Alaska's North Shore a Study in Contrasts
FAIRBANKS, Alaska – The attacks of Sept. 11 have renewed the debate over drilling for oil in Alaska, with Republicans insisting on the need to be more self-reliant and Democrats criticizing their plan to open up the Arctic National Wildlife Refuge to achieve that self-reliance. To make their case, members on both sides of the aisle are using neighboring Prudhoe Bay as an example of the plusses and minuses of drilling in Alaska.
Environmentalists claim Prudhoe Bay, along the Arctic coast and west of the ANWR, has become a major industrial complex that has polluted the tundra, fouled the air and disturbed the wildlife. They argue the same thing will happen in ANWR if oil drilling is permitted.
Pro-development forces, on the other hand, point out that caribou and other wild animals are often seen wandering freely in the oil fields, and that the industry is now more environmentally friendly than ever.
There's truth to both arguments.
Prudhoe Bay, the flat coastal plain where mountains rise 100 to 150 miles from the sea, occupies the home range of the central Arctic caribou herd, which has grown to a record 27,000 animals. The population figures are used by developers to argue that 25 years of oil drilling has done no harm to the herd.
Drilling opponents don't dispute the numbers – or the fact that caribou sometimes linger in the oil fields – but they say studies show that the caribou have been displaced from their favorite calving grounds along the coast, and instead give birth in areas dozens of miles inland, a situation that could become a major problem for caribou in the ANWR who will have a much narrower 20-40 mile wide coastal plain.
For the porcupine herd of caribou, whose numbers reach nearly 130,000, that smaller coastal plain – reduced in size by drilling – means fewer places to birth.
"It could force caribou into areas that are very different, have much poorer forage and much higher numbers of predators," said Ken Whitten, a biologist at the University of Alaska at Fairbanks.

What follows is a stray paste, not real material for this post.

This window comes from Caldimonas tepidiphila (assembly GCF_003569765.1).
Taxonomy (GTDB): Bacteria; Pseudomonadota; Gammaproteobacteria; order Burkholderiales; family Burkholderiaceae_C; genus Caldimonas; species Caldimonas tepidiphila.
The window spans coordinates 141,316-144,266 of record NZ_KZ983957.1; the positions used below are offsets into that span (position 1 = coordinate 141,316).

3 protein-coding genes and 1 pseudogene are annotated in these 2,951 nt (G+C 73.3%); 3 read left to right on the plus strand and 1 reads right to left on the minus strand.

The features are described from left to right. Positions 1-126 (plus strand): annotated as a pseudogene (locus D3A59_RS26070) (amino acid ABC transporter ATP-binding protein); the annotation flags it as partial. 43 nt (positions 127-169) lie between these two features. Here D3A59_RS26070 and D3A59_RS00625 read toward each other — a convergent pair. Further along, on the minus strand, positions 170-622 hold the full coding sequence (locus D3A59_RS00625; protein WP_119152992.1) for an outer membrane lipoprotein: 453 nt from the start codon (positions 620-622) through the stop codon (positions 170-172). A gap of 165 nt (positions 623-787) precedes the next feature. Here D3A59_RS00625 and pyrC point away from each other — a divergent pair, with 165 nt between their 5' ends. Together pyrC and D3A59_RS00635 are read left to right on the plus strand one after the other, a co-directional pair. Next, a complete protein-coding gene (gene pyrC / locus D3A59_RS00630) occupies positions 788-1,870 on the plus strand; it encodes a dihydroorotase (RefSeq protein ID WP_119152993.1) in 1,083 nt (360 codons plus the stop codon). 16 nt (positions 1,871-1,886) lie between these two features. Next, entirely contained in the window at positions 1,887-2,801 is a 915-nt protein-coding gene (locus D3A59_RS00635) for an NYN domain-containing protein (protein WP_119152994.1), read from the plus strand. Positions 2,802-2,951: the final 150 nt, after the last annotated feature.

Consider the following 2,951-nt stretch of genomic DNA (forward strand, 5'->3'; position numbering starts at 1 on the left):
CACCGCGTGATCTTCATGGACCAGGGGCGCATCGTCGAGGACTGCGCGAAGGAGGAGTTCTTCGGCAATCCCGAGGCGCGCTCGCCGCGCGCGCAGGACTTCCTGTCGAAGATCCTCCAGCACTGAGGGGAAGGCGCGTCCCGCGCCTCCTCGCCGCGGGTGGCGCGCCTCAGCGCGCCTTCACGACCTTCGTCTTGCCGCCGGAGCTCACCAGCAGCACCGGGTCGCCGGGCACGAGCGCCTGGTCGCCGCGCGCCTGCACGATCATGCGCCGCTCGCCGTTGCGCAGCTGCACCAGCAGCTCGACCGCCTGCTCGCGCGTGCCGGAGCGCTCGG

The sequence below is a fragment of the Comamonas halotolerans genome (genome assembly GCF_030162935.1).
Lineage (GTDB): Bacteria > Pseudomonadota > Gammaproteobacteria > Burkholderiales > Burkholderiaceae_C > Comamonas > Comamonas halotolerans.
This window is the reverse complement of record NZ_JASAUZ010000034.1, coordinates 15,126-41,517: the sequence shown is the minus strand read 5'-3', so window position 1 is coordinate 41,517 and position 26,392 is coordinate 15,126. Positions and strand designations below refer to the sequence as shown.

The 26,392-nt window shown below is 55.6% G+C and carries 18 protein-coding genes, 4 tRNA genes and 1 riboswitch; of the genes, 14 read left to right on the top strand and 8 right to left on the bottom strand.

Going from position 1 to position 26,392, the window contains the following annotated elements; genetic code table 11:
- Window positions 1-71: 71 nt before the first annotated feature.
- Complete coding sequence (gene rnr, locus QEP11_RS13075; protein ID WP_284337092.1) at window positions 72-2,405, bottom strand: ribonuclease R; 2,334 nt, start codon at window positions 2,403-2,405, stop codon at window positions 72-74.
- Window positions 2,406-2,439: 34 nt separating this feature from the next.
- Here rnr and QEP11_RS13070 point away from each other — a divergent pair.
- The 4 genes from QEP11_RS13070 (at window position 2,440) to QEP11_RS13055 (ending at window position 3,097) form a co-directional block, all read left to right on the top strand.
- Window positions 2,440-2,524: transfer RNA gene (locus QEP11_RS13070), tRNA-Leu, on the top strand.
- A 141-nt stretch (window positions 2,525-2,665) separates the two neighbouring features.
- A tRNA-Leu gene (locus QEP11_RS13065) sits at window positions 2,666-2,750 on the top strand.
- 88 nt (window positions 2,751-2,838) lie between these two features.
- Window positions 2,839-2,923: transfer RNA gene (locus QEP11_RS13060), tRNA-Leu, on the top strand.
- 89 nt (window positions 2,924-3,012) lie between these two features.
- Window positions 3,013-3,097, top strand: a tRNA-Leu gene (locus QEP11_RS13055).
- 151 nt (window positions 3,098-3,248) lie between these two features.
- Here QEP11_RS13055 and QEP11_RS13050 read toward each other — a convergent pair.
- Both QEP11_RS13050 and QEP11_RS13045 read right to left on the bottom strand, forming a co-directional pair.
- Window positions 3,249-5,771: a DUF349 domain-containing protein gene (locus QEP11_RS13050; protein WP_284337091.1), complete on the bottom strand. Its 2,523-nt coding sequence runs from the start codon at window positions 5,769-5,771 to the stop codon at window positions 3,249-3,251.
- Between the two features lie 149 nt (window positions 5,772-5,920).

Then there's something called a "footprint." That's the amount of surface area occupied by oil production facilities. In Prudhoe Bay, the footprint is about 9,000 acres spread across 1,000 square miles of tundra.
Oil industry experts say that footprint is getting smaller – wells that once occupied 65 acres of gravel pads built on top of the tundra now require only nine acres – and that's good for the ANWR's prospects.
"Oil development on the north slope has 30 years of research behind it and we've gotten to a point now where the footprint that we leave in development areas is very small," said Kim Duke, a spokeswoman for Arctic Power.
Oil experts also point to the technology behind the drilling. At Phillips Petroleum's new state-of-the-art "alpine" facility, drilling bits sunk into the ground in one spot can be maneuvered at different angles underground to find pockets of oil miles away, without disturbing the surface.
And now, instead of miles of gravel roads, facilities are being connected by ice roads built on top of the tundra during the long winter, leaving no trace behind when the snow is gone for three months each year.
That doesn't do much for environmentalists, who say there isn't enough surface water in ANWR to make all the needed ice roads.
And if the case of the caribou is not enough to sway opinions, there's also the case of the Gwitch'in Indians, who say the caribou are essential to their survival.
Part three of this series will look at the discord between two small bands of Native Americans whose lives are uniquely intertwined with the fate of the ANWR.